Gov. Terry McAuliffe, D-Va., issued an executive order Friday halting the issuance of permits and prohibiting demonstrations at Richmond's Robert E. Lee Monument.
Another monument dedicated to the Confederate general, which stands in Charlottesville's Emancipation park, was at the heart of a white supremacist rally last weekend that claimed the lives of 32-year-old Heather Heyer and two state police officers. Now, McAuliffe wants to prevent a similar situation from happening in Richmond.
"In spite of weeks of preparation, the city of Charlottesville was the target of an act of domestic terrorism that cost one woman her life, and had a helicopter accident lead to the deaths of two state troopers," McAuliffe said in a statement. "In the aftermath of this tragedy, several groups have requested permits to hold similar-styled events at the Lee Monument in Richmond. State and local officials need to get ahead of this problem, so that we have the proper legal protections in place to allow for peaceful demonstrations, but without putting citizens and property at risk."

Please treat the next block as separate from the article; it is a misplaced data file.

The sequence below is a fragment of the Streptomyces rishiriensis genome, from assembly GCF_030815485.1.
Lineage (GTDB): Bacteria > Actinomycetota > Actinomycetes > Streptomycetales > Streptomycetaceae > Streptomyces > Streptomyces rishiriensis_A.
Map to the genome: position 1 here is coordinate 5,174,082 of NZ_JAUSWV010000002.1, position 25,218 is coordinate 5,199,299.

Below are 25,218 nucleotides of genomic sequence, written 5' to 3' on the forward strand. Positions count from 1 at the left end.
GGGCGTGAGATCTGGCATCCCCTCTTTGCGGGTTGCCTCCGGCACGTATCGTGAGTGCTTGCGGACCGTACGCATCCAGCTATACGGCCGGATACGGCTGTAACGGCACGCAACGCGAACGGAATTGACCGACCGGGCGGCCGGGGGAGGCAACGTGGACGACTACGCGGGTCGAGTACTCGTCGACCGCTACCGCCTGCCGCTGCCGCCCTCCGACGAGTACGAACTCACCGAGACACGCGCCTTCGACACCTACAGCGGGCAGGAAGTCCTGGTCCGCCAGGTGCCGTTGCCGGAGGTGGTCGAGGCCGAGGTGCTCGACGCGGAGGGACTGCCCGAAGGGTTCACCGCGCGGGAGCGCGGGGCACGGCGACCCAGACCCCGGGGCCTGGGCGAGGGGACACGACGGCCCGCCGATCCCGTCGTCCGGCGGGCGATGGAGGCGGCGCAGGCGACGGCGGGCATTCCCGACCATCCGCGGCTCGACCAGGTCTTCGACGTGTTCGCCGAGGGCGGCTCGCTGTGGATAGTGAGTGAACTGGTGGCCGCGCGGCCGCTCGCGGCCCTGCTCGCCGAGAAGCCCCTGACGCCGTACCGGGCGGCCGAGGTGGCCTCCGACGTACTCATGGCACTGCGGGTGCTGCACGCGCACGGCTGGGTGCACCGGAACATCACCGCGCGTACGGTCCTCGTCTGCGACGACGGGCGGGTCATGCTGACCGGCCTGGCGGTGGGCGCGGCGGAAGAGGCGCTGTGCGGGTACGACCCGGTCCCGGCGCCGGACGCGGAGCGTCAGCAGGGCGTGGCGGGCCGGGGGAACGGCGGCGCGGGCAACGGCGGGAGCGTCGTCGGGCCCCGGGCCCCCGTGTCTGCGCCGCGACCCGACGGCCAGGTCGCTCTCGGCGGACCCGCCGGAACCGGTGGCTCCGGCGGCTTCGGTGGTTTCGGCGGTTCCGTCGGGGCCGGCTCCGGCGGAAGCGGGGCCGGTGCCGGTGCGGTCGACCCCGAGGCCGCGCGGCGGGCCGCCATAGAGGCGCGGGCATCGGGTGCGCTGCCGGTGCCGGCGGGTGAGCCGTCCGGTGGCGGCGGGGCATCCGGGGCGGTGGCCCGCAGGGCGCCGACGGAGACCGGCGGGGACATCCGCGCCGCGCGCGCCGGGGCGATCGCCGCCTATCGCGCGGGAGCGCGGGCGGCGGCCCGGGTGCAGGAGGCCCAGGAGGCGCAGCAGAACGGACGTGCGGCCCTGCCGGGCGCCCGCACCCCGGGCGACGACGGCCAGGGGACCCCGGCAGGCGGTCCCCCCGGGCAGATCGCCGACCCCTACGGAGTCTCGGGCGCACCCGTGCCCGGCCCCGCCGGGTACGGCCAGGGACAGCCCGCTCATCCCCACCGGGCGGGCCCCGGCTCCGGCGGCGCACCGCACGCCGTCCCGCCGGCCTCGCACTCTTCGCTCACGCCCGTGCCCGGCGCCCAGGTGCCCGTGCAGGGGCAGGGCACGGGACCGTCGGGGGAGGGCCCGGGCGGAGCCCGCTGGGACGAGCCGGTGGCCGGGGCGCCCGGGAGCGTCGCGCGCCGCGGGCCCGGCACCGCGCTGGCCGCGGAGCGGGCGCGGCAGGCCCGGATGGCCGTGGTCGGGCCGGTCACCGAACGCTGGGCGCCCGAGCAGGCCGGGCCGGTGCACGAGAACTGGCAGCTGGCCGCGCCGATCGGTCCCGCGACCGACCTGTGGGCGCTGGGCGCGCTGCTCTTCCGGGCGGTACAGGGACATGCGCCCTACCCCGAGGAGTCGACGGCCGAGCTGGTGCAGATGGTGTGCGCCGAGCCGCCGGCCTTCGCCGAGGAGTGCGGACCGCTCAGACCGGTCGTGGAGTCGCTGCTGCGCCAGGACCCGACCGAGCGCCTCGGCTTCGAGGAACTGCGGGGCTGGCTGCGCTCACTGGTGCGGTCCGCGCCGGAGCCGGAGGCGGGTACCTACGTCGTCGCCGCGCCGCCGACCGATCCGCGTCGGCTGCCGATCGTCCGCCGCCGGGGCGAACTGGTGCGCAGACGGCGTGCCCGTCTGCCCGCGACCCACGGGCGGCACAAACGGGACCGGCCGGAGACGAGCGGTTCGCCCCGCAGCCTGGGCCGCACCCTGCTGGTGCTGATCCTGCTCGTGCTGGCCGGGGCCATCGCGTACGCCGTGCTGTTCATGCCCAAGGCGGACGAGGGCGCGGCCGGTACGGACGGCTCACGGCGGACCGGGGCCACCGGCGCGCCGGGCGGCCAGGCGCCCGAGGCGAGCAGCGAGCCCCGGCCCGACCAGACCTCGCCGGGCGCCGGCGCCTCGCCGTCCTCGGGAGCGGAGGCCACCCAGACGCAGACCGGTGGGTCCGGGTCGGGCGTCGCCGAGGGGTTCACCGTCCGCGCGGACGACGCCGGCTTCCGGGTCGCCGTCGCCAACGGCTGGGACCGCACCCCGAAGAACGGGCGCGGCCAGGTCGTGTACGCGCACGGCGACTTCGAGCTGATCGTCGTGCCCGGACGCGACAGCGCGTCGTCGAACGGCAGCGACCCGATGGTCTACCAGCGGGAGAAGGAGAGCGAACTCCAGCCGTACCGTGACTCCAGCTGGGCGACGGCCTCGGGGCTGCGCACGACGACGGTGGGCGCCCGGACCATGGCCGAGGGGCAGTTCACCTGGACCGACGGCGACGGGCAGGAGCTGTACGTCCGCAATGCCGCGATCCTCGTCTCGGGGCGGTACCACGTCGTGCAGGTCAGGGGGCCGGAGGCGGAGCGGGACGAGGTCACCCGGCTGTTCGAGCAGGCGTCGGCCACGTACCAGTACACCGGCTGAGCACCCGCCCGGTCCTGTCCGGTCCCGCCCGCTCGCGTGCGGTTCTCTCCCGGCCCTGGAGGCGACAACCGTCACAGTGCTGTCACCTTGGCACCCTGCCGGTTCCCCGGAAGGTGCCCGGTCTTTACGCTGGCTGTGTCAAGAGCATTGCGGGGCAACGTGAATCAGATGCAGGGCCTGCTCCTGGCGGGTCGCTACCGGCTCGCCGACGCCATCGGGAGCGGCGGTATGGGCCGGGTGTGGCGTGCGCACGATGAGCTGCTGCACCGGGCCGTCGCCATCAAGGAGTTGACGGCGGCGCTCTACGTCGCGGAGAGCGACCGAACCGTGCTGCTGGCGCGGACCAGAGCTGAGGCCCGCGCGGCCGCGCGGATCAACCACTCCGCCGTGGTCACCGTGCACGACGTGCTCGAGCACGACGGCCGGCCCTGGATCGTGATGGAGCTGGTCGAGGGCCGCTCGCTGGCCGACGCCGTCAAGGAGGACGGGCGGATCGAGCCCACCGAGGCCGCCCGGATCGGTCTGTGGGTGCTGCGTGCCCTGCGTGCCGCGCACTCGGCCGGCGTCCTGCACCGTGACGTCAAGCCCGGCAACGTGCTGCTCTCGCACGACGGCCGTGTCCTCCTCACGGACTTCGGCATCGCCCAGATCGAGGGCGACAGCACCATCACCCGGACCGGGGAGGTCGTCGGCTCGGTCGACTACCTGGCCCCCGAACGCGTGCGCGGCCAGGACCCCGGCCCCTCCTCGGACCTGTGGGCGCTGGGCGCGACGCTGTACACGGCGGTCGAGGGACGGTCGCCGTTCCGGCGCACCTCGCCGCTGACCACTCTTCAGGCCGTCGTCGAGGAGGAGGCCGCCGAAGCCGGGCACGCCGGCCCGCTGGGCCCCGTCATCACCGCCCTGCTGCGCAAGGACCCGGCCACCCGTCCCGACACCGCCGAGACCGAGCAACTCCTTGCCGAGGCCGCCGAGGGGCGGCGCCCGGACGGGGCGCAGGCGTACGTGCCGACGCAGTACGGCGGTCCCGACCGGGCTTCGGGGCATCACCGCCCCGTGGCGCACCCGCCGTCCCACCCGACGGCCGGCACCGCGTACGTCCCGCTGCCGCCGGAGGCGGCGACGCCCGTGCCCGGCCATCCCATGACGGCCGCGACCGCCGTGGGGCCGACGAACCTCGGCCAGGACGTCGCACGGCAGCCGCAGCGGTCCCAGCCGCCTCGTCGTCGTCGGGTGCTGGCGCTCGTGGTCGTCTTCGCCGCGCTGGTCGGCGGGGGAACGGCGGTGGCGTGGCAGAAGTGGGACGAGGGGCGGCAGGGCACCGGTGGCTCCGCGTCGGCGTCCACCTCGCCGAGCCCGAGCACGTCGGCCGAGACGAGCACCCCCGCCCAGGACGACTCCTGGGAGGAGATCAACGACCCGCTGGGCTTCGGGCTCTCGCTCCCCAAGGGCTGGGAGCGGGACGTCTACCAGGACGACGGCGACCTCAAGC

McAuliffe defended the order, saying it does not infringe upon free speech rights; rather it is intended to ensure measures are taken to protect peaceful assembly.
"This executive order has nothing to do with infringing upon first amendment rights. This is a temporary suspension, issued with the singular purpose of creating failsafe regulations to preserve the health and well-being of our citizens and ensuring that nothing like what occurred in Charlottesville happens again," McAuliffe added.
Richmond's Robert E. Lee monument stands in an iconic boulevard which features other Confederate statues. McAuliffe said allowing any large demonstration there would "create a safety hazard in the current circumstances." Richmond once served as the capital of the Confederacy.